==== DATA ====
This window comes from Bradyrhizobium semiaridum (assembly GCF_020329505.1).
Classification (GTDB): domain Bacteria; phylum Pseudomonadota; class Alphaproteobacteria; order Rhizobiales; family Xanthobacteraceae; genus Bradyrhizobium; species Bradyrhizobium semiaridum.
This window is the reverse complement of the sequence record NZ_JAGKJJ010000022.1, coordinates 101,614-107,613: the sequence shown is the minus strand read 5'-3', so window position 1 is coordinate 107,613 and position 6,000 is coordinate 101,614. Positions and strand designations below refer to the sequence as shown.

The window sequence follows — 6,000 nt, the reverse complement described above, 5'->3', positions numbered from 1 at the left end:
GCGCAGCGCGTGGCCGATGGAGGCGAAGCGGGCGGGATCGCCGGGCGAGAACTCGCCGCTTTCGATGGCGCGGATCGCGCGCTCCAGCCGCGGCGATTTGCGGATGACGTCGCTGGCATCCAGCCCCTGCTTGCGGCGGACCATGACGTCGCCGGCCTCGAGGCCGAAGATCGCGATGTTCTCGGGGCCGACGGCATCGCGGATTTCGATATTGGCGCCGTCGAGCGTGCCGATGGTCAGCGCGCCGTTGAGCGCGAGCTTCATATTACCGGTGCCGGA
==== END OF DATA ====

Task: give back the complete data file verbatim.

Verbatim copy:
This window comes from Bradyrhizobium semiaridum (assembly GCF_020329505.1).
Classification (GTDB): domain Bacteria; phylum Pseudomonadota; class Alphaproteobacteria; order Rhizobiales; family Xanthobacteraceae; genus Bradyrhizobium; species Bradyrhizobium semiaridum.
This window is the reverse complement of the sequence record NZ_JAGKJJ010000022.1, coordinates 101,614-107,613: the sequence shown is the minus strand read 5'-3', so window position 1 is coordinate 107,613 and position 6,000 is coordinate 101,614. Positions and strand designations below refer to the sequence as shown.

The window sequence follows — 6,000 nt, the reverse complement described above, 5'->3', positions numbered from 1 at the left end:
GCGCAGCGCGTGGCCGATGGAGGCGAAGCGGGCGGGATCGCCGGGCGAGAACTCGCCGCTTTCGATGGCGCGGATCGCGCGCTCCAGCCGCGGCGATTTGCGGATGACGTCGCTGGCATCCAGCCCCTGCTTGCGGCGGACCATGACGTCGCCGGCCTCGAGGCCGAAGATCGCGATGTTCTCGGGGCCGACGGCATCGCGGATTTCGATATTGGCGCCGTCGAGCGTGCCGATGGTCAGCGCGCCGTTGAGCGCGAGCTTCATATTACCGGTGCCGGA